'Highly efficient flight probably didn't offer them much of an advantage, and our finding they had smaller wings for their body size is in line with fossil evidence for their reduced reliance on flight.'

Pterosaurs — which first emerged around 245 million years ago — included one species whose wingspans could grow to as large as 39 feet (12 metres) across. This creature — Quetzalcoatlus northropi — was the largest known creature to have taken to the skies, and would have been the size of a small aircraft. Pictured, life-sized Q. northropi models in London's South Bank

While it was once thought that pterosaurs took off by running or jumping, recent studies has suggested they they instead used their powerful forelimbs to launch themselves into the air — much like vampire bats do today.

'One of the few things that haven't changed over the last 300 million years are the laws of physics,' explained paper author and biophysicist Stuart Humphries of the University of Lincoln.

'So it has been great to use those laws to understand the evolution of flight in these amazing animals,' he added.

'Until recently, palaeontologists could describe the anatomy of creatures based on their fossils and work out their functions,' said paper author and palaeontologist  Mike Benton of the University of Bristol.

'It's really exciting now to be able to calculate the operational efficiency of extinct animals, and then to compare them through their evolution to see how efficiency has changed,' he added.

'We don't just have to look at the fossils with amazement, but can really get to grips with what they tell us.'

The full findings of the study were published in the journal Nature.

The researchers found that, over time, pterosaur adapted their shape and size as so they could fly while expending 50 per cent less energy — even while increasing their body mass by up to tenfold. Some of the reptiles weighed almost a third of a ton. There was one exception to this rule, however, the team found. One group — the so-called azhdarchoids — did not improve their flight performance over time. Instead, these creatures — which included the Cessna-sized Quetzalcoatlus and Hatzegopteryx (pictured) — seemed to get more of a survival advantage out of their large size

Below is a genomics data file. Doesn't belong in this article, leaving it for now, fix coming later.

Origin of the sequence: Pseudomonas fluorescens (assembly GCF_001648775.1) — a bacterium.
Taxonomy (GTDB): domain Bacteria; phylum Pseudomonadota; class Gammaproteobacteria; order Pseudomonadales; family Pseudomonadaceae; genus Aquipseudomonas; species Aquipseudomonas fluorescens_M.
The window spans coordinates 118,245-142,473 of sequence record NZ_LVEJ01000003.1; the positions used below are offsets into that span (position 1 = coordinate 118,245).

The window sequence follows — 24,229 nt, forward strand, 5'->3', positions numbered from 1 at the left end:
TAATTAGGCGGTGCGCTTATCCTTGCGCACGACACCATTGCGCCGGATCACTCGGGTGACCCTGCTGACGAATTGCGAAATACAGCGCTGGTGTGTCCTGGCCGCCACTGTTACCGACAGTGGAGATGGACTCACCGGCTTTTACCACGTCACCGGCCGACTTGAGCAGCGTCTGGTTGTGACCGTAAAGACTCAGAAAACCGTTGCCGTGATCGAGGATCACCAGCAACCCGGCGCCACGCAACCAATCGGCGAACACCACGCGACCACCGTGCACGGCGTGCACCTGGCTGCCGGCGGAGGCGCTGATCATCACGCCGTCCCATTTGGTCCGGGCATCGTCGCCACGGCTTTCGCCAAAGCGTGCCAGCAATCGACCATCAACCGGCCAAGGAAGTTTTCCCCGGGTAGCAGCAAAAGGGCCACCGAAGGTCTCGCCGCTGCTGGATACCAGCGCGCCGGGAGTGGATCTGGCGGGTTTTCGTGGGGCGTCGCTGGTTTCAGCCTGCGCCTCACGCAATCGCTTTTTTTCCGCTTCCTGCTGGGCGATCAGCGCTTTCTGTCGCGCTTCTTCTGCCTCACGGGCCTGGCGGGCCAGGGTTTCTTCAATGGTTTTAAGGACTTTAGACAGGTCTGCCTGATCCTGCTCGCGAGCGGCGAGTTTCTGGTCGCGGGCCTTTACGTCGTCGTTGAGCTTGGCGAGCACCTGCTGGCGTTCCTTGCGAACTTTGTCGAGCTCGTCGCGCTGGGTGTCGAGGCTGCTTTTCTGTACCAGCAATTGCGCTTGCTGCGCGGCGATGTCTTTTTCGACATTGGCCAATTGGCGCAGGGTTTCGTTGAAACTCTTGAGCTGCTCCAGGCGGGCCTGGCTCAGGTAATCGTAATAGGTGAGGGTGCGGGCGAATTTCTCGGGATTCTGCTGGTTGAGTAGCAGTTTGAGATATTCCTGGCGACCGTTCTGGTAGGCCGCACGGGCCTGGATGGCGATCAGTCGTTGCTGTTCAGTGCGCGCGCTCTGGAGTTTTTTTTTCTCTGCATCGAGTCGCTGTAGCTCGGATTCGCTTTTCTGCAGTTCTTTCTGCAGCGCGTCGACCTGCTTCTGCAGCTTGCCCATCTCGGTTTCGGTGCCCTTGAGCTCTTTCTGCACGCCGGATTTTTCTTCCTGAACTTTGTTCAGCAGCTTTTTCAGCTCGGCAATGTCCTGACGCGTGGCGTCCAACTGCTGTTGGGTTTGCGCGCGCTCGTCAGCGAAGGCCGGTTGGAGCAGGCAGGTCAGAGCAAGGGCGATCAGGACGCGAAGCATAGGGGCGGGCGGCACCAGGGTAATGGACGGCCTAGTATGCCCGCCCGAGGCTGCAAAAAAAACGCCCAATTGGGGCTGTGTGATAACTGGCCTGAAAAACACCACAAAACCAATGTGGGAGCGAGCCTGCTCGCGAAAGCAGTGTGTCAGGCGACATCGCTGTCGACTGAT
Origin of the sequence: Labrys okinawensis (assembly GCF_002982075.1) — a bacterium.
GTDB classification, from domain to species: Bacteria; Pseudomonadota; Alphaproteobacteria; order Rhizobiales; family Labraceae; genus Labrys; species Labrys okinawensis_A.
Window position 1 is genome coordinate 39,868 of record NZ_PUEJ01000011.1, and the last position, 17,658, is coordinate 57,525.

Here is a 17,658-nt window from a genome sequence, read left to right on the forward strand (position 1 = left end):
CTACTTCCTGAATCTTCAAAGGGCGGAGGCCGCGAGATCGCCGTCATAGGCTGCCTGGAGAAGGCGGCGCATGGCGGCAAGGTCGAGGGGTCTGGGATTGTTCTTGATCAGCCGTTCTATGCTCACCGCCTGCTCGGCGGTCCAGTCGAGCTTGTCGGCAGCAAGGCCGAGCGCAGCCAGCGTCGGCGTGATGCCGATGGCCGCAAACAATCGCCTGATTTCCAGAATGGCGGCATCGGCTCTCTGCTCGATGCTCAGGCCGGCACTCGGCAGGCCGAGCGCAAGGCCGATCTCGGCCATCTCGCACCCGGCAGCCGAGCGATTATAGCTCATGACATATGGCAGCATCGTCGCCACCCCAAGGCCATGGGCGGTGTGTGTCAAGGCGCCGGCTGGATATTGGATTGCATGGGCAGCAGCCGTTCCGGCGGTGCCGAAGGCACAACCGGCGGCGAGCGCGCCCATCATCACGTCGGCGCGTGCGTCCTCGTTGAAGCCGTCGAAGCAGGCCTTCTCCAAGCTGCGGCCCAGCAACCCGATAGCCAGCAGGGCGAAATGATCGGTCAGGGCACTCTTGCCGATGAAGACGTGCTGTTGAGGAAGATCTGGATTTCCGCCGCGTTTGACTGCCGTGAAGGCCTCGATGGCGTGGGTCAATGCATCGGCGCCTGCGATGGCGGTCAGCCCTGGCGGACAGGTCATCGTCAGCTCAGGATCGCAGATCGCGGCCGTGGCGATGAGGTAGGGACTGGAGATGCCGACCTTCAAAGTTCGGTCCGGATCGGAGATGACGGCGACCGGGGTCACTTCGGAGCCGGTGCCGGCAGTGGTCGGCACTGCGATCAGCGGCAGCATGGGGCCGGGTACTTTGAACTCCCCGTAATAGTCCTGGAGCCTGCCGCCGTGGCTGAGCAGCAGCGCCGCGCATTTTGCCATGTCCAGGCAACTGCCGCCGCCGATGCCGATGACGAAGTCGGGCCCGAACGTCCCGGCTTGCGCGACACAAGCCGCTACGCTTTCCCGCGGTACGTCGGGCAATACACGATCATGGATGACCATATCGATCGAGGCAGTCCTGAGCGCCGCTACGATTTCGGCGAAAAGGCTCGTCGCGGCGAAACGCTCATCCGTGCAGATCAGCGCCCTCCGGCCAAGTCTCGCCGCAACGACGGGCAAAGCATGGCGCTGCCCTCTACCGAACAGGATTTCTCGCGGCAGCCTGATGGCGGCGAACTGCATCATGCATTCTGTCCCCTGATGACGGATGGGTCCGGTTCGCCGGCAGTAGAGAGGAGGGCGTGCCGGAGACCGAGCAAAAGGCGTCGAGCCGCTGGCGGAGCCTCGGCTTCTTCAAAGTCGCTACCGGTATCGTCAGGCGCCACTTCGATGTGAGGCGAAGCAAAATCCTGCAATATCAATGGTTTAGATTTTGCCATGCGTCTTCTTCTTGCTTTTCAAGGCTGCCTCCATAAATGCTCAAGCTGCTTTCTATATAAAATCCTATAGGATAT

PTEROSAURS EVOLVED TO EAT A WIDE RANGE OF FOODS 

Pictured, a pterosaur devours a fish

In another study, experts from the Universities of Birmingham and Leicester analysed the wear on the teeth of 17 pterosaur species.

They compared these patterns with those on modern animals — such as crocodilians and monitor lizards — about whose diets we know more.

'This is the first time this technique has been applied in this way to ancient reptiles, and it’s great to find it works so well,' said paper author and palaeobiologist Mark Purnell of the University of Leicester.

'Often, palaeontologists have very little to go on when trying to understand what extinct animals ate.'

'This approach gives us a new tool — allowing us to move from what are sometimes little more than educated guesses into the realms of solid science.' 

The team found, for example, that Rhamphorhynchus — a long-tailed pterosaur from the Jurassic period — ate insects as juveniles, before moving on to fish on reaching adulthood (and around the size of a small seagull.)

This suggests that the young were left by their parents to fend for themselves — a trait which is common among reptiles, but not among birds. 

The team also found broad shifts across the evolutionary history of the pterosaurs.

'We found that the earliest forms of pterosaurs ate mainly crunchy invertebrates,' explained paper author and palaeobiologist Jordan Bestwick, of the University of Birmingham.

'The shift towards eating fish or meat coincides with the evolution of birds.'

'We think it’s possible, therefore, that competition with birds could explain the decline of smaller-bodied pterosaurs and a rise in larger, carnivorous species.'

The full findings of the study were published in the journal Nature Communications